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Does word TA comes from historically, or a psychically to many languages on earth?

  • Ta, sumerian -root
  • Ta, english -thank
  • Ta, mongolian -grateful and respectful calling of "you" etc
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    An obvious answer (I hesitate to make it an answer since it's too obvious): Such simple words that are monosyllabic, containing a widespread consonant and maybe the most widespread vowel, exist maybe in every language, although they have different meanings. Also, Ta in English seems to be either a Danish loanword or an abbreviation of "thanks again". – bytebuster Apr 21 '15 at 14:32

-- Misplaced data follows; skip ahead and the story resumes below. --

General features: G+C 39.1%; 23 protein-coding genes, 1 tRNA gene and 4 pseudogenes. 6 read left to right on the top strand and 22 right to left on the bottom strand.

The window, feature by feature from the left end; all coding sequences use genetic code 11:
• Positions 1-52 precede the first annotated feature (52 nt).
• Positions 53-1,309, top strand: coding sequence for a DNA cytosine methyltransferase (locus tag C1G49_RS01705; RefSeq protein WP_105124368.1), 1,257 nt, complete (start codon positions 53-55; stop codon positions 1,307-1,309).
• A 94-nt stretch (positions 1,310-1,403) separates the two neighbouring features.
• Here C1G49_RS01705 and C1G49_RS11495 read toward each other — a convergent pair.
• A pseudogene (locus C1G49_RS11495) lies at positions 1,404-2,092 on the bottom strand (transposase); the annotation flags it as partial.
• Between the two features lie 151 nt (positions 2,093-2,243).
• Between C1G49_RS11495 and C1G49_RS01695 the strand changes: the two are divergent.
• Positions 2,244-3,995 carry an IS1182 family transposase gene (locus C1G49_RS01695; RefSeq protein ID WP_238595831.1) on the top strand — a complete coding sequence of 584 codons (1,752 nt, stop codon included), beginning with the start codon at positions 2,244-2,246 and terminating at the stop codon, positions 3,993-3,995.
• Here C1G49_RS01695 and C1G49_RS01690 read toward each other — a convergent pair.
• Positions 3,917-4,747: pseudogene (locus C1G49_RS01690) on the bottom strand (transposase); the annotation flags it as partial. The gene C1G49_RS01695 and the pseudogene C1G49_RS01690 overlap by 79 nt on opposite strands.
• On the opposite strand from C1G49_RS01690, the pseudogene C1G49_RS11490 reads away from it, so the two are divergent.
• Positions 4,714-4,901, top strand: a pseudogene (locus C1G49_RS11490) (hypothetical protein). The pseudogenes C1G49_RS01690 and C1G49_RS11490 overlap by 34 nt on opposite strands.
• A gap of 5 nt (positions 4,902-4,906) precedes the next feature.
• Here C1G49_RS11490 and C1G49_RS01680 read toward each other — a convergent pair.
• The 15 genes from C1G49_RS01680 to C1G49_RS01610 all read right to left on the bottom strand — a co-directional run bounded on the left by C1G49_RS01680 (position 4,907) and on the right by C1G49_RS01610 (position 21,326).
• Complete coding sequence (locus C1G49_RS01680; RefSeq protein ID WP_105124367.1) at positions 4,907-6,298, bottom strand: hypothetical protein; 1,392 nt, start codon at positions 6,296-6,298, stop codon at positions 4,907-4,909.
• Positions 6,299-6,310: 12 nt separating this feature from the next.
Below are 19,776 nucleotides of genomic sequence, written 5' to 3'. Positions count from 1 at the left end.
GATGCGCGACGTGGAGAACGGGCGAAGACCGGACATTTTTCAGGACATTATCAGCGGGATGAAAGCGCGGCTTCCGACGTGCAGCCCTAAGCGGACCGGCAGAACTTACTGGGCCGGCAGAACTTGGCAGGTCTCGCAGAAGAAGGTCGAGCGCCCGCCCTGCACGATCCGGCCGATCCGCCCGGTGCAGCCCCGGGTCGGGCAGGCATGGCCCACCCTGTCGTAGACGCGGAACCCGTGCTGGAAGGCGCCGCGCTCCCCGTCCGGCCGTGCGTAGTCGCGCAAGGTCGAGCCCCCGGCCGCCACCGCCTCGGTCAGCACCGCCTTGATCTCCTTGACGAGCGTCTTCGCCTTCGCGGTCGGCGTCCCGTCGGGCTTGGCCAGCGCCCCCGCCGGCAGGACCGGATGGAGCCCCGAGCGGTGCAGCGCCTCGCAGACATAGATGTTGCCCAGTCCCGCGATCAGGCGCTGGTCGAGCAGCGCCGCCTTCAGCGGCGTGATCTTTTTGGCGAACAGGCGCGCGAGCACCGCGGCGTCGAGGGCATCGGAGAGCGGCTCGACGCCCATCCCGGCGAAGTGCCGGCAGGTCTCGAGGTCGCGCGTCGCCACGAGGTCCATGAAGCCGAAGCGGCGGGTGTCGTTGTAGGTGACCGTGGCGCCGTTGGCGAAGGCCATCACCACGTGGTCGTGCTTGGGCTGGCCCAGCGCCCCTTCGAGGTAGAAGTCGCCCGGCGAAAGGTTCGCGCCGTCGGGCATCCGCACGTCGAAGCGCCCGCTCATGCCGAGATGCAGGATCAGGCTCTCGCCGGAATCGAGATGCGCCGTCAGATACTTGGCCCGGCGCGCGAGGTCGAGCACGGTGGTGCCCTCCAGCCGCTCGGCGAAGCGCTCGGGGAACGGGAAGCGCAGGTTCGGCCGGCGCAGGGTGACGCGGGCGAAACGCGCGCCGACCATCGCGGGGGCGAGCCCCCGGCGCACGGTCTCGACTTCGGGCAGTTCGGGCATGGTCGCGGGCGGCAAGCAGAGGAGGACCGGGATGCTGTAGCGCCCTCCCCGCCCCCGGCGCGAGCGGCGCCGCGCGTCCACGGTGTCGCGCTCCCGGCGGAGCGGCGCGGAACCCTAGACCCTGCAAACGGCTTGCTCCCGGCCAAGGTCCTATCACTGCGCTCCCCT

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It is more likely that a language will contain a word pronounced [ta] than that it will contain a word pronounced [sq'əčqs]. You can add to your list Chinese (3rd person pronoun), Norwegian ("take"), French "your (fem)", Swahili ("lamp"), Vietnamese ("it is"), Yoruba ("sold"). It is not a word of Shona or North Saami, because of minimum-size restrictions against CV words. It also isn't a word of most dialects of English (this is the first I've heard of its putative existence in English -- must be a British thing), but that's kind of an accidental gap (it depends on how you analyze the vowel of law, pa, maw, bra).

The sequence [ta] is the least-dispreferred across languages in terms of syllable structure and phoneme makeup, suffering only from extreme shortness, but minimum size is not a widely-enforced desideratum of word structure. So the chances are good that a given language will have [ta] as a word.

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